Rue de Boeuf is little more than an alley running through Lyon's old town, packed with antique shops, artisans and wine cellars. La Chope de Lug at number 9 is really more an alcove than a proper shop. Along one wall of the tiny narrow premises is a set of shelves with the only product on sale: French craft beer. Dozens of breweries are represented, each with four or five beers, spanning a generous range of styles. And I knew none of them. As I was keeping the friendly proprietor from closing up for the night, and had a train to catch myself, I let him make a few recommendations and chose a couple of randomers myself.
He was especially keen for me to try Supernova, a collaboration between Brasserie de la Pleine Lune in Chabeuil, just south of Lyon, and Brasserie du Pays Flamand situated, as the name suggests, in the far north-east of the country in Blaringhem, near the Belgian border. It's 6.2% ABV and the brewers have declined to give it a style designation.
It presents as a quite beautiful dark amber ale, loaded with fizz and quite eager to escape the bottle on opening. Thankfully a significant viscosity holds it back enough to get it poured, the busy carbonation forming a massive loose-bubbled head. From this I get a distinct aroma of Duvelesque Belgian yeast spice, with some interesting orange candy hop notes too. The first thing that comes through on tasting is its density: an intense and slightly unpleasant stickiness, not helped at all by all the gas. Once you're past this it's much better, however: the hopping has left it mostly reminiscent of the better English bitters and IPAs, with an assertive pithy bitterness tempered by lighter jasmine notes. It occasionally shades into the peach and nectarine zone of American pale ale. The Belgian spicing is still present, getting more pronounced as we reach the bottom of the bottle. The heavy malt combines with the other flavours to give it a finish reminding me of chocolate lime sweets. All said, it's a wonderful amalgam of characteristics drawn from different brewing traditions and made to work in harmony.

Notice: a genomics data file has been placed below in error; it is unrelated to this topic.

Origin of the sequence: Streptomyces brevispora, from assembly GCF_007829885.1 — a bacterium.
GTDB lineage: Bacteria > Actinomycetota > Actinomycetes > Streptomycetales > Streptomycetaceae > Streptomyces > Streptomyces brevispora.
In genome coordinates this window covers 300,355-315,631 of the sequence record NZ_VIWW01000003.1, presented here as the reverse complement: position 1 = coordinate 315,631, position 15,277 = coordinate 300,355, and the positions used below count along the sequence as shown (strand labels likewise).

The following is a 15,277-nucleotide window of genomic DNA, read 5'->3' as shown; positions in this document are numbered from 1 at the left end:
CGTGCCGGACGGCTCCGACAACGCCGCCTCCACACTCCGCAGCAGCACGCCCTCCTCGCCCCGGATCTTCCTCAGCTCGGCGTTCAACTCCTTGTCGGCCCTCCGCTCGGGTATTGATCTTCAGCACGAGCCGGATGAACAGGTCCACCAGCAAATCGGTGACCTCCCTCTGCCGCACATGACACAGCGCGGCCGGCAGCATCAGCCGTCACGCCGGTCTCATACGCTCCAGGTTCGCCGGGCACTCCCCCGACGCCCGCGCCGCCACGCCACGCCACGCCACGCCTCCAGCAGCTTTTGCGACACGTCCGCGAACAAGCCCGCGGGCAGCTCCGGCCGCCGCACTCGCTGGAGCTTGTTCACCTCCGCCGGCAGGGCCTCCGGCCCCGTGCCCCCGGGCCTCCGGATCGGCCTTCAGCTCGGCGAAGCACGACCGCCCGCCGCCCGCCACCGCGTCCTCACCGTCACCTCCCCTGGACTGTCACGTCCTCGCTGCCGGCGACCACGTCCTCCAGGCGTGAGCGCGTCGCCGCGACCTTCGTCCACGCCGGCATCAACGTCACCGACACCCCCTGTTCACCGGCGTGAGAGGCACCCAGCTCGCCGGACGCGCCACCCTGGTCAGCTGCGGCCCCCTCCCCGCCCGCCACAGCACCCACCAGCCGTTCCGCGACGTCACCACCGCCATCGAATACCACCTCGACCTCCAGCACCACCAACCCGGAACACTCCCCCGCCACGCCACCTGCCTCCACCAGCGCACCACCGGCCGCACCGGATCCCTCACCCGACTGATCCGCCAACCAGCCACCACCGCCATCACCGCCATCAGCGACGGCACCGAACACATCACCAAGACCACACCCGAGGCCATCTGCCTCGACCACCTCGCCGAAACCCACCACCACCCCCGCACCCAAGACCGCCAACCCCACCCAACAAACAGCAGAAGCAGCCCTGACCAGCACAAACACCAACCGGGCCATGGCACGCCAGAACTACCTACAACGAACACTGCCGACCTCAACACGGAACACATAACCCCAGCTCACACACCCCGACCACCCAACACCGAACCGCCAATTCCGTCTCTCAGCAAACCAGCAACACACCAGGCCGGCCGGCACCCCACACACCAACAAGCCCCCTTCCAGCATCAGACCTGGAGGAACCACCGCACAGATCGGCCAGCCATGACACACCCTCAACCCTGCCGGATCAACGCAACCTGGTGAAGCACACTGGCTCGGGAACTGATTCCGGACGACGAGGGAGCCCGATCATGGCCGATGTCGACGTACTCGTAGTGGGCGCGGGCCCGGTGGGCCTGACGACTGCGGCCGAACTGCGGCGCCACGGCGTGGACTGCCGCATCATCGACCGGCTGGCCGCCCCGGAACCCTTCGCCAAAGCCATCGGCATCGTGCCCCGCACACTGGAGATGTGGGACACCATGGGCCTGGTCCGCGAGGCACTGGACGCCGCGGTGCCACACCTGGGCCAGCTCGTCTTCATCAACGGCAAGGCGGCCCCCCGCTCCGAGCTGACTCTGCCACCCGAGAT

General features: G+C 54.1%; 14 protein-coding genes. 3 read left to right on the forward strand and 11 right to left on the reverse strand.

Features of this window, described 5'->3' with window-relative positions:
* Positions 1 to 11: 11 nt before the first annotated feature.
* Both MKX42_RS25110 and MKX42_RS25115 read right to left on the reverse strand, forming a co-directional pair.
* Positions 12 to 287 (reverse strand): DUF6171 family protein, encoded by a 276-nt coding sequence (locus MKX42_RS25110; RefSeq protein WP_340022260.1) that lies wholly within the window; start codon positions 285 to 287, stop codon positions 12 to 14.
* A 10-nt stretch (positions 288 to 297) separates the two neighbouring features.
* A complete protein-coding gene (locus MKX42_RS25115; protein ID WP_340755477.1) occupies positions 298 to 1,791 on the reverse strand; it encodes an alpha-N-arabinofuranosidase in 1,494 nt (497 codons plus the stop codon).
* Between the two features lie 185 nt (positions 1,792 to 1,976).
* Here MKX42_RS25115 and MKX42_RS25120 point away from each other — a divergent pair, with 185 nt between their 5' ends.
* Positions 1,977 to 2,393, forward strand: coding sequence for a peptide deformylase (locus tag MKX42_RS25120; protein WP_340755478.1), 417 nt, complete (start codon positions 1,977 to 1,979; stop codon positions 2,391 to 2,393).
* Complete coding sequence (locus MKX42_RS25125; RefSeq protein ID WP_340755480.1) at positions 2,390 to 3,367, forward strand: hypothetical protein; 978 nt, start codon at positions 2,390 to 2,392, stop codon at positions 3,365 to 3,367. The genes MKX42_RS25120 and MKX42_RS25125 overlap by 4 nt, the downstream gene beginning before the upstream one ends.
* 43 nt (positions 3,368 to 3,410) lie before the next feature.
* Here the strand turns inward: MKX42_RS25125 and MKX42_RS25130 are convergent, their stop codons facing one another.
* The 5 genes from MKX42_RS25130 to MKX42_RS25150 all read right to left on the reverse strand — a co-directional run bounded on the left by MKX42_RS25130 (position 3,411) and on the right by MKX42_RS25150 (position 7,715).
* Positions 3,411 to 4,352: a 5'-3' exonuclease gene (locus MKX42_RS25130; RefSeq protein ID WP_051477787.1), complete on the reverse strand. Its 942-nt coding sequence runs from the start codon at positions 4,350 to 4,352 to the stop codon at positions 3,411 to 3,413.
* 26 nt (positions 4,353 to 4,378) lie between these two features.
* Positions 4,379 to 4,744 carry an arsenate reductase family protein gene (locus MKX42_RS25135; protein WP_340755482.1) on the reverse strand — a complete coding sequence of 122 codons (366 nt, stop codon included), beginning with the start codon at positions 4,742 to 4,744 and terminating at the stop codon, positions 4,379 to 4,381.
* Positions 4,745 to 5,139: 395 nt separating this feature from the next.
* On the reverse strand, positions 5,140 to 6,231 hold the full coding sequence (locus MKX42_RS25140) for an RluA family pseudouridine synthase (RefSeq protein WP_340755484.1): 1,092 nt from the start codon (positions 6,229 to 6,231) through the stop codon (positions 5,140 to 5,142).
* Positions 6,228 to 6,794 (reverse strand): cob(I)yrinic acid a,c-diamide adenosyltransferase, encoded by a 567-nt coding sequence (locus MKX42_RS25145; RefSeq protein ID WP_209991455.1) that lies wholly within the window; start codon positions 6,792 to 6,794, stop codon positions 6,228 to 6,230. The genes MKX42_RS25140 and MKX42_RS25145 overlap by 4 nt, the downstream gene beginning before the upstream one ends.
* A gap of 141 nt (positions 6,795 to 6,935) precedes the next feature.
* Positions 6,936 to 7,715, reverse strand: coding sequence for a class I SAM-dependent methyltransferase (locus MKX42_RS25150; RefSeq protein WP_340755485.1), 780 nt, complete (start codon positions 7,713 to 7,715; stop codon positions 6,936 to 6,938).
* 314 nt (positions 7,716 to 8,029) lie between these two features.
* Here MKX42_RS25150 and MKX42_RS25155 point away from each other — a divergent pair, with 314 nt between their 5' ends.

I couldn't resist grabbing a French IPA while I could, and Brasserie du Mont Salève had two in La Chope de Lug, resplendent in their everso smart art deco labels. Mademoiselle Aramis was the one recommended to me by Monsieur Le Patron. Though only .2% ABV lighter than the Supernova it's a much more softly-spoken affair, pouring a cloudy orange with gentle carbonation and a subtle marmalade aroma. Despite the haze, the yeast doesn't really interfere with the hopping, and what comes through is mild grapefruit and mandarin with just a hint of gunpowder spice behind it.
Having been exploring hoppy Belgian beer of late it's interesting to see a French take on it. These breweries are working in more or less the same way as the progressive Belgians, but seem better able to keep the yeast flavours from smothering the hops. Happy days for French beer fans, especially those wandering the back streets of Lyon.
More from La Chope de Lug's range in due course, and you can read about the Mont Salève beers I met at September's Borefts Beer Festival here.